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K22 DMA - DMOD setting ignored by minor loop offset?

Question asked by SCOTT MILLER on Oct 1, 2017
Latest reply on Oct 11, 2017 by SCOTT MILLER

I've got a DMA channel feeding interleaved data from a single buffer to both I2S transmit FIFO registers.  The buffered values are 32-bit words.  It works fine if I set it up with DMOD set for an 8-byte circular buffer (namely the two FIFO registers) and set SOFF = 4.  One word goes to the first FIFO, the next to the second FIFO, and then DADDR loops back to the first FIFO.  Four words are sent to each FIFO for each DMA request.


The trouble is that the natural ordering of the buffered data has it interleaved in groups of 3 words, e.g. AAABBBAAABBB.  The above solution needs it in ABAB order.  My plan was to try using the minor loop offset rather than DOFF to alternate destination registers.  However, it appears that MLOFF doesn't honor the DMOD modulo setting, which results in it running off and trashing the I2S module's registers until it runs off the end of its memory area and generates a bus fault.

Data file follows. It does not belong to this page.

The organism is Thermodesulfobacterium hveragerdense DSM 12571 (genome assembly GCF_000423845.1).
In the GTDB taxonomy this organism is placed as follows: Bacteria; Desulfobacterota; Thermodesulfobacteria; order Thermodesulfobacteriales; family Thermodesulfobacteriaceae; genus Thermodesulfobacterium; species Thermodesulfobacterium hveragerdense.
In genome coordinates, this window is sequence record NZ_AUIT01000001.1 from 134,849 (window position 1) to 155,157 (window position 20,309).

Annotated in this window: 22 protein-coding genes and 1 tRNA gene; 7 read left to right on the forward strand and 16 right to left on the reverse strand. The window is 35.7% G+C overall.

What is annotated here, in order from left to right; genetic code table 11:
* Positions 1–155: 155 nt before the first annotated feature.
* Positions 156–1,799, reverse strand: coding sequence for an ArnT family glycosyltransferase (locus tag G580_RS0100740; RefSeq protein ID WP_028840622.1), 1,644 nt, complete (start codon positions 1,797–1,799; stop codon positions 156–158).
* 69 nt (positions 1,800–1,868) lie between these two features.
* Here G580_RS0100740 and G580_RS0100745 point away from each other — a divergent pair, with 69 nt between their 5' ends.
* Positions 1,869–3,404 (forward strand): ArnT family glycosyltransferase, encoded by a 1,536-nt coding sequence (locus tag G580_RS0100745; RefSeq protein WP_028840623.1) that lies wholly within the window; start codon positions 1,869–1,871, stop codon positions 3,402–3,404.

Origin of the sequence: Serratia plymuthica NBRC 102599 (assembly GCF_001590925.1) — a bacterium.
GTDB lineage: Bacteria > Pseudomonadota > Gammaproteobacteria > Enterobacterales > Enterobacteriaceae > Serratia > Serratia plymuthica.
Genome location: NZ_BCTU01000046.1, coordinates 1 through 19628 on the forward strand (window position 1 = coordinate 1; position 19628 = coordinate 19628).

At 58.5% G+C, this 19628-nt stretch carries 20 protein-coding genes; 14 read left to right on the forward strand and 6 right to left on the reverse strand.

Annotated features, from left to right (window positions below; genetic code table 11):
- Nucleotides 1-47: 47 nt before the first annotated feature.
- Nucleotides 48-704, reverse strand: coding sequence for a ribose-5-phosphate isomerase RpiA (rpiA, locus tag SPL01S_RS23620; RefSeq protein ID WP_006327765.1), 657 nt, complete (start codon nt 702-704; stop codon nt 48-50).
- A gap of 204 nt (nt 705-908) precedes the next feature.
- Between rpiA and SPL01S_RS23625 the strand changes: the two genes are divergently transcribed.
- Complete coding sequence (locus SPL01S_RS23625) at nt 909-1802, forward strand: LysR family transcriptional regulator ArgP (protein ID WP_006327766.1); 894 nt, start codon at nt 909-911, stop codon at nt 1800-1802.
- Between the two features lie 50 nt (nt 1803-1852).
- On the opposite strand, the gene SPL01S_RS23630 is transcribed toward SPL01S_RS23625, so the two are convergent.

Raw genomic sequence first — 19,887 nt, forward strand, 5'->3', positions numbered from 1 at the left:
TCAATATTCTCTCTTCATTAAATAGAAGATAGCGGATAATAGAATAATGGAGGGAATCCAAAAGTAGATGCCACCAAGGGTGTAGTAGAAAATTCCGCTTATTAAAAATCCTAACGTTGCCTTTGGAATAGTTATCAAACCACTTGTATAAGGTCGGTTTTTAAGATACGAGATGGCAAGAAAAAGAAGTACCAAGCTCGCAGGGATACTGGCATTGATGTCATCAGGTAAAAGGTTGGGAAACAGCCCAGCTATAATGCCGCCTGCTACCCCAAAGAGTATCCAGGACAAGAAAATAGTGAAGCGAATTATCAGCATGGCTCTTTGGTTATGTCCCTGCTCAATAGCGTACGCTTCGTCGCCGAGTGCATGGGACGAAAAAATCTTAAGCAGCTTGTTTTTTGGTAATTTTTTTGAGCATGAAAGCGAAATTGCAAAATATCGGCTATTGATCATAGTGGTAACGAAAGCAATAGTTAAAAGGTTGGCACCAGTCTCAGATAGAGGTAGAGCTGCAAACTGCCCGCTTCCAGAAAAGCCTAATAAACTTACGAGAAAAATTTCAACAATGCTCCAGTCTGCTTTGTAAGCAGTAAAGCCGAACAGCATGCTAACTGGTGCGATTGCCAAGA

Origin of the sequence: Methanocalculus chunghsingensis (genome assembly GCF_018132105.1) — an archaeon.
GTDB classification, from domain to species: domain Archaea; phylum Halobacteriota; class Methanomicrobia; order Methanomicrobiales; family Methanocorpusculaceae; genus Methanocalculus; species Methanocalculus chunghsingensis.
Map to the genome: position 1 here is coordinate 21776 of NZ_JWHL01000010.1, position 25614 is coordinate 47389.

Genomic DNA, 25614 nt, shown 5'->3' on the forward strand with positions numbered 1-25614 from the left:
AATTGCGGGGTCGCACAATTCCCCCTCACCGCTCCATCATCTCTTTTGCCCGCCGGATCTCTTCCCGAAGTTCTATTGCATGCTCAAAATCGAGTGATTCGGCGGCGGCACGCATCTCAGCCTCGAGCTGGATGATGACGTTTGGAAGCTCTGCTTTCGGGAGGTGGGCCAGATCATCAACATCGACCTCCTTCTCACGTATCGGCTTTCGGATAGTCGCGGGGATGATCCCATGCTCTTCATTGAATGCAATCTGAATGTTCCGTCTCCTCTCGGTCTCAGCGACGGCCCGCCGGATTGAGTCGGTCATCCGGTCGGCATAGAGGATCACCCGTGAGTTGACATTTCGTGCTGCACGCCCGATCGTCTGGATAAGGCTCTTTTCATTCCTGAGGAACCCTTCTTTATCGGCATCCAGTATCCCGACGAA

Am I doing something wrong, or is that just how the minor loop offset works?  Is there more detailed documentation on its operation?  I've been over the DMA section in the K22F1M0's reference manual several times and I can't find anything that would suggest that the modulo mode shouldn't still apply.


This is not a big deal in this case.  The code that generates the data to be sent doesn't take a serious efficiency hit to write it in ABAB order, it's just an architectural issue since that code is supposed to be generic across multiple projects.  I was previously using separate buffers and separate DMA channels, which also required reordering the data.  It looks like I could go back to using separate channels and point them to the same buffer, one channel offset by 3 words, and use the minor link offset on the source address to skip the other channel's data.  Using a single channel and changing the sample format reduced the load on the DMA controller by something like 250,000 requests/second, and that's a bigger deal than the code reuse issue.  I'm just trying to understand why it's doing what it's doing.